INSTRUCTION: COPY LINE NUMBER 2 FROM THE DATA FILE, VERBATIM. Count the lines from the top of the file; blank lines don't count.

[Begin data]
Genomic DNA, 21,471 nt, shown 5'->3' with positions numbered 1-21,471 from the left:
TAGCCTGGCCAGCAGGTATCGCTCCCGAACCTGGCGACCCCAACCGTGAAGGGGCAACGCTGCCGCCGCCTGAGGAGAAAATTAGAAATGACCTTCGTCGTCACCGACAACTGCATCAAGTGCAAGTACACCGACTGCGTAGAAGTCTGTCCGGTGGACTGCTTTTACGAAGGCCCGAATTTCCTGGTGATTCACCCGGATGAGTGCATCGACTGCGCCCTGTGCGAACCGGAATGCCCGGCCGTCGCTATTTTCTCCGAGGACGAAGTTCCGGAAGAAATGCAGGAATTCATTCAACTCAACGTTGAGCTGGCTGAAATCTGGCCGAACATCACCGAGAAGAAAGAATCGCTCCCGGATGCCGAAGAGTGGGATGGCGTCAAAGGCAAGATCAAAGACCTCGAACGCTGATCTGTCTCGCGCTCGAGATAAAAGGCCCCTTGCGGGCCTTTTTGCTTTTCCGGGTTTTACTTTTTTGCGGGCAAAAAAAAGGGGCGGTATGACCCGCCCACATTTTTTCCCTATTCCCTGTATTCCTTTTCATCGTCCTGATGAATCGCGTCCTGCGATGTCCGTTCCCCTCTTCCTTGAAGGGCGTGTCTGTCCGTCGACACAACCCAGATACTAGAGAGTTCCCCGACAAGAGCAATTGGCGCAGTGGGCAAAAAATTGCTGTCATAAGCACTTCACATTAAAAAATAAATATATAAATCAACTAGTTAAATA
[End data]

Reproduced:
TAGCCTGGCCAGCAGGTATCGCTCCCGAACCTGGCGACCCCAACCGTGAAGGGGCAACGCTGCCGCCGCCTGAGGAGAAAATTAGAAATGACCTTCGTCGTCACCGACAACTGCATCAAGTGCAAGTACACCGACTGCGTAGAAGTCTGTCCGGTGGACTGCTTTTACGAAGGCCCGAATTTCCTGGTGATTCACCCGGATGAGTGCATCGACTGCGCCCTGTGCGAACCGGAATGCCCGGCCGTCGCTATTTTCTCCGAGGACGAAGTTCCGGAAGAAATGCAGGAATTCATTCAACTCAACGTTGAGCTGGCTGAAATCTGGCCGAACATCACCGAGAAGAAAGAATCGCTCCCGGATGCCGAAGAGTGGGATGGCGTCAAAGGCAAGATCAAAGACCTCGAACGCTGATCTGTCTCGCGCTCGAGATAAAAGGCCCCTTGCGGGCCTTTTTGCTTTTCCGGGTTTTACTTTTTTGCGGGCAAAAAAAAGGGGCGGTATGACCCGCCCACATTTTTTCCCTATTCCCTGTATTCCTTTTCATCGTCCTGATGAATCGCGTCCTGCGATGTCCGTTCCCCTCTTCCTTGAAGGGCGTGTCTGTCCGTCGACACAACCCAGATACTAGAGAGTTCCCCGACAAGAGCAATTGGCGCAGTGGGCAAAAAATTGCTGTCATAAGCACTTCACATTAAAAAATAAATATATAAATCAACTAGTTAAATA